The two-way analysis of parent 2,4-D retained in WHR followed by mean comparison using LSD (p = 0.05) suggested that there is a significant difference in % parent 2,4-D present in WHR at 24 HAT (Fig. 3b) with more 2,4-D being retained in plants grown at LT. In case of WHS plants, such difference was observed at 72 HAT (Fig. 3a) with more 2,4-D retained at LT compared to HT.


The time of emergence of common waterhemp under field conditions depends on various factors including, soil temperature, moisture, and seed dormancy. Especially, in the Midwestern United States, common waterhemp emergence occurs over a wider time frame compared to other summer annual weed species25. The average diurnal temperatures in May and July, the two-major seasons for waterhemp cohort emergence, are around 24/10 °C and 34/20 °C in Kansas (Fig. 4)12. The dose-response study results demonstrated reduced efficacy of 2,4-D at HT (34/20 °C) compared to LT (24/10 °C) for controlling both WHS and WHR common waterhemp. In contrast, Ganie et al.23 reported improved efficacy of 2,4-D or glyphosate at HT (29/17 °C) compared with LT (20/11 °C) for common and giant ragweed control regardless of susceptibility or resistance to glyphosate. Godar et al.26 reported reduced efficacy of mesotrione for Palmer amaranth (Amaranthus palmeri) control at high (40/30 °C) compared to low (25/15 °C) temperature due to reduced translocation coupled with rapid metabolism of mesotrione and increased 4-hydroxyphenylpyruvate dioxygenase (HPPD)-gene expression. However, as previously reported by Figueiredo et al.6 the data from this study also showed no difference in 2,4-D absorption or translocation between WHR and WHS (Table 2). The maximum limit of 14C 2,4-D absorption in this study was found to be 95% in WHR and WHS common waterhemp (Table 2). Previous studies have shown that 2,4-D absorption can range from 10–99% depending on several factors such as environment, weed species and other application factors27. Similar to our findings, Coetzer et al.28 reported no effect of temperature on glufosinate absorption in Palmer amaranth.

Figure 4
figure 4

Average, maximum, and minimum air temperature in Kansas during May to July, a typical common waterhemp emergence time in the state (KSU, Mesonet 2018).

High temperature increased the rate of metabolism of 2,4-D both in WHR and WHS common waterhemp. Similar to these findings, Johnson and Young29, reported a 6–7-fold higher susceptibility of common waterhemp to mesotrione at 18 °C compared to 32 °C. Likewise, Olsen et al.30 reported decreased metabolism of MON 37500 in several grass weeds (Aegilops cylindrica, Avena fatua, Bromus tectorum) grown at cool air temperature. Gallaher et al.31 observed rapid metabolism of primisulfuron and nicosulfuron in broadleaf signalgrass (Brachiaria platyphylla) at high (30/20 °C) compared to low (20/10 °C) temperature.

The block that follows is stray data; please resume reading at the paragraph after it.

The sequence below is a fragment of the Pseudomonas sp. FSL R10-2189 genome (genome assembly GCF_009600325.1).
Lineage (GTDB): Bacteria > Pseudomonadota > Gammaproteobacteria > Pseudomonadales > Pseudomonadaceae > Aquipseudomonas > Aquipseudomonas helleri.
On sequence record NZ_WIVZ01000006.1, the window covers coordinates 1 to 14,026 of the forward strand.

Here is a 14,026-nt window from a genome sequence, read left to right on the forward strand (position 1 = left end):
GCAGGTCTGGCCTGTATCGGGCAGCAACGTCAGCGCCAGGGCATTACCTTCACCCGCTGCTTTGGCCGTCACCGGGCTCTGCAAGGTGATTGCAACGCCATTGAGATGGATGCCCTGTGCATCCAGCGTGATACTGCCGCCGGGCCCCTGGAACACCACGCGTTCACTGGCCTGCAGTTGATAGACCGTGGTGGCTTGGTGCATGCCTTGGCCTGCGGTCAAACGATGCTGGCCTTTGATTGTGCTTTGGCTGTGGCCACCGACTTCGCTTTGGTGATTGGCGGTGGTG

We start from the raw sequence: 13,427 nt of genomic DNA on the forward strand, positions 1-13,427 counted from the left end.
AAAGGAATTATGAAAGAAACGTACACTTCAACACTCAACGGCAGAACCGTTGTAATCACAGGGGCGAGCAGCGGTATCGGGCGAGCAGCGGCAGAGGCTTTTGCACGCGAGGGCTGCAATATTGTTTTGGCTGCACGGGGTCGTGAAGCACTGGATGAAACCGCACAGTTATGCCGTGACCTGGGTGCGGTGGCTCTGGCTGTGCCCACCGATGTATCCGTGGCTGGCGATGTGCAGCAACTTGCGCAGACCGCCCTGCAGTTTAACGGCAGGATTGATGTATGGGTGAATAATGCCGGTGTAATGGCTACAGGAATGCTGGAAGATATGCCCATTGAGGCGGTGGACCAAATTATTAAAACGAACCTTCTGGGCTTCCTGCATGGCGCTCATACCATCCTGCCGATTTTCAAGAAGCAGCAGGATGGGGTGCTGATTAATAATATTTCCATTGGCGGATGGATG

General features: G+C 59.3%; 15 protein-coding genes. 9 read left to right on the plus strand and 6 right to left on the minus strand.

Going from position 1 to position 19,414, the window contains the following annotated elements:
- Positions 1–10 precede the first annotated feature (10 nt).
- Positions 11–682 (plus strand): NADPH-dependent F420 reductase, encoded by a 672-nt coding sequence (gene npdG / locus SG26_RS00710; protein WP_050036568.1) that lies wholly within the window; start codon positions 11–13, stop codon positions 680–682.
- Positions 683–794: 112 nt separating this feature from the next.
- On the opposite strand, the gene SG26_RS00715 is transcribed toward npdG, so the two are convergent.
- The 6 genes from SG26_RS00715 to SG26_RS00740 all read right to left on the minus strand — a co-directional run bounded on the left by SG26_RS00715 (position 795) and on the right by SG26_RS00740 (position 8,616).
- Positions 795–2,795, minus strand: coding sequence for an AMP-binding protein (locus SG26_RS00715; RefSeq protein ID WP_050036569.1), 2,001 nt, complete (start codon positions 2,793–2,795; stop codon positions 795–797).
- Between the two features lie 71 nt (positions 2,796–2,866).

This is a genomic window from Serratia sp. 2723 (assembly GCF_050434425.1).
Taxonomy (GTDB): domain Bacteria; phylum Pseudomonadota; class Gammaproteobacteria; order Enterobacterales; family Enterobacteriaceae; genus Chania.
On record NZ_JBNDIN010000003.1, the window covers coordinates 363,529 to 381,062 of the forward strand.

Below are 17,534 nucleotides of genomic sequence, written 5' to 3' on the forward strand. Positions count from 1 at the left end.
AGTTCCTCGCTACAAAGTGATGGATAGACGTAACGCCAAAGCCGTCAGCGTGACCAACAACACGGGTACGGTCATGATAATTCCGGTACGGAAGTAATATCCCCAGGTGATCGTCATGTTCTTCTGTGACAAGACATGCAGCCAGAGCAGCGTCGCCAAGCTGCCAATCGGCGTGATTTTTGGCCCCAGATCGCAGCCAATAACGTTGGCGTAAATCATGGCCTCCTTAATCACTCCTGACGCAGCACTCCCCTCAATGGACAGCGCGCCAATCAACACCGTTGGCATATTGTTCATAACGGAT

The auxinic herbicide-tolerant monocotyledonous weeds are known to metabolize 2,4-D via ring hydroxylation mediated by cytochrome P-450 monooxygenases, an enzyme family predominantly involved in metabolizing xenobiotics in plants16,32. A possible involvement of these enzymes in 2,4-D degradation has been documented in many dicotyledonous weeds, resistant to this herbicide. For example, cytochrome P-450 mediated 2,4-D degradation has been reported in 2,4-D-resistant corn poppy19. Figueiredo et al.6 reported a 7-fold reduction in GR50 of WHR (the same common waterhemp) with pre-treatment of malathion (a cytochrome P-450-inhibitor) followed by 2,4-D compared to plants treated with 2,4-D alone, indicating a possible involvement of cytochrome P-450s in 2,4-D metabolism in common waterhemp. Thus, it is likely that a rapid metabolism of 2,4-D in WHR plants grown at HT is facilitated by increased activity of cytochrome P-450 enzymes. Previously, Viger et al.33 reported rapid metabolism of metolachlor at a high temperature (30 °C) compared to a low temperature (21 °C), which was associated with a five-fold increase in glutathione-S-transferase (GST) activity in corn. Therefore, the possible increased cytochrome P-450 enzyme activity may be an example of common waterhemp adaptation to high temperature stress. Studies have shown that plant response to stress, including abiotic stress can lead to further selection of resistant weed biotypes34. Hence, application of 2,4-D at the most effective temperature regime is important to control common waterhemp and reduce further selection of 2,4-D resistance.

In conclusion, the results of this research demonstrate that 2,4-D efficacy can be improved at low temperature regime (24/10 °C, d/n) to manage common waterhemp. Thus, applying 2,4-D when day temperature is lower than 30 °C is desirable for common waterhemp control; however, apart from air temperature other abiotic factors such as light intensity, relative humidity, and plant factors such as leaf orientation also play key role in affecting herbicide efficacy. Our studies were conducted in growth chambers where apart from temperature all other factors were kept constant. This is particularly important to reduce common waterhemp competition and crop yield loss and reduce selection for resistance. In general, the efficacy of auxinic herbicides for controlling dicotyledonous weeds depends on several factors including time of application34,35,36,37. Additionally, efficacy of 2,4-D is species dependent as improved efficacy at HT has been noticed for control of common and giant ragweed. Therefore, further studies are needed to assess the interaction of other abiotic and plant factors that can influence 2,4-D efficacy for controlling common waterhemp.